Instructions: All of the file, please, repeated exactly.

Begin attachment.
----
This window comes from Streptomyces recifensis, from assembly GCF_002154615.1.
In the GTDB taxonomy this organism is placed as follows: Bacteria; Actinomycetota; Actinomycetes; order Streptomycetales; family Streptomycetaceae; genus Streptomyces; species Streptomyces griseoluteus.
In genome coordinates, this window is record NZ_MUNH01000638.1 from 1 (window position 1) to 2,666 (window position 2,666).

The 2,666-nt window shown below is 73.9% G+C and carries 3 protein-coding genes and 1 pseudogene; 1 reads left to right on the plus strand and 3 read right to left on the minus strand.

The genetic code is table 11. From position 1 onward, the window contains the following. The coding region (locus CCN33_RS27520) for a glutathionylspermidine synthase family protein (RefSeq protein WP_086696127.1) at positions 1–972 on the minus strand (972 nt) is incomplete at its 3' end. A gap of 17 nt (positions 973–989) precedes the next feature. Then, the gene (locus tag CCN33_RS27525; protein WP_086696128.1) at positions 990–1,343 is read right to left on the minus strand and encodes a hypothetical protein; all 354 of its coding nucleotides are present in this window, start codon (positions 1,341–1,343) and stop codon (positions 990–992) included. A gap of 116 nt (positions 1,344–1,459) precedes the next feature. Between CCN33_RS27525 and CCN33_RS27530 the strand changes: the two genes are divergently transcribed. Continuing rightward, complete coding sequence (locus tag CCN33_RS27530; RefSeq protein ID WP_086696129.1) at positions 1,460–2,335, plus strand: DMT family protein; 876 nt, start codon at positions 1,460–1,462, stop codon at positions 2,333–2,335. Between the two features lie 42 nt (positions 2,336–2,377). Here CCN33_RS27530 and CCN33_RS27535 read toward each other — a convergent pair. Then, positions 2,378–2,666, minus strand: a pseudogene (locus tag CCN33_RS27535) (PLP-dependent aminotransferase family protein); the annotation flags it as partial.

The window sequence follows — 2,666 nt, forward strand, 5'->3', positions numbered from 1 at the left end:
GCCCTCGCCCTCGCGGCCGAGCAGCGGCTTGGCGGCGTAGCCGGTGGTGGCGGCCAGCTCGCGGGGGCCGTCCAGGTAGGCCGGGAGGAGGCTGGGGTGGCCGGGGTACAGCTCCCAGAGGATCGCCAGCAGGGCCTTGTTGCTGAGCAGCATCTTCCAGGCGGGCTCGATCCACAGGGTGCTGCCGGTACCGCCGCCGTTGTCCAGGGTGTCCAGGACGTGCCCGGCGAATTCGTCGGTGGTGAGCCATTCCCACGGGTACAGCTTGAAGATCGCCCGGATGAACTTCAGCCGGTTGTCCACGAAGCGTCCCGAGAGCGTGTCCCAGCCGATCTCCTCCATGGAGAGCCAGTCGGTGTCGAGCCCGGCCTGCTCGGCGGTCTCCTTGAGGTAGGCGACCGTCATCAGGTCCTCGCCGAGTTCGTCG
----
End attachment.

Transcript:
This window comes from Streptomyces recifensis, from assembly GCF_002154615.1.
In the GTDB taxonomy this organism is placed as follows: Bacteria; Actinomycetota; Actinomycetes; order Streptomycetales; family Streptomycetaceae; genus Streptomyces; species Streptomyces griseoluteus.
In genome coordinates, this window is record NZ_MUNH01000638.1 from 1 (window position 1) to 2,666 (window position 2,666).

The 2,666-nt window shown below is 73.9% G+C and carries 3 protein-coding genes and 1 pseudogene; 1 reads left to right on the plus strand and 3 read right to left on the minus strand.

The genetic code is table 11. From position 1 onward, the window contains the following. The coding region (locus CCN33_RS27520) for a glutathionylspermidine synthase family protein (RefSeq protein WP_086696127.1) at positions 1–972 on the minus strand (972 nt) is incomplete at its 3' end. A gap of 17 nt (positions 973–989) precedes the next feature. Then, the gene (locus tag CCN33_RS27525; protein WP_086696128.1) at positions 990–1,343 is read right to left on the minus strand and encodes a hypothetical protein; all 354 of its coding nucleotides are present in this window, start codon (positions 1,341–1,343) and stop codon (positions 990–992) included. A gap of 116 nt (positions 1,344–1,459) precedes the next feature. Between CCN33_RS27525 and CCN33_RS27530 the strand changes: the two genes are divergently transcribed. Continuing rightward, complete coding sequence (locus tag CCN33_RS27530; RefSeq protein ID WP_086696129.1) at positions 1,460–2,335, plus strand: DMT family protein; 876 nt, start codon at positions 1,460–1,462, stop codon at positions 2,333–2,335. Between the two features lie 42 nt (positions 2,336–2,377). Here CCN33_RS27530 and CCN33_RS27535 read toward each other — a convergent pair. Then, positions 2,378–2,666, minus strand: a pseudogene (locus tag CCN33_RS27535) (PLP-dependent aminotransferase family protein); the annotation flags it as partial.

The window sequence follows — 2,666 nt, forward strand, 5'->3', positions numbered from 1 at the left end:
GCCCTCGCCCTCGCGGCCGAGCAGCGGCTTGGCGGCGTAGCCGGTGGTGGCGGCCAGCTCGCGGGGGCCGTCCAGGTAGGCCGGGAGGAGGCTGGGGTGGCCGGGGTACAGCTCCCAGAGGATCGCCAGCAGGGCCTTGTTGCTGAGCAGCATCTTCCAGGCGGGCTCGATCCACAGGGTGCTGCCGGTACCGCCGCCGTTGTCCAGGGTGTCCAGGACGTGCCCGGCGAATTCGTCGGTGGTGAGCCATTCCCACGGGTACAGCTTGAAGATCGCCCGGATGAACTTCAGCCGGTTGTCCACGAAGCGTCCCGAGAGCGTGTCCCAGCCGATCTCCTCCATGGAGAGCCAGTCGGTGTCGAGCCCGGCCTGCTCGGCGGTCTCCTTGAGGTAGGCGACCGTCATCAGGTCCTCGCCGAGTTCGTCG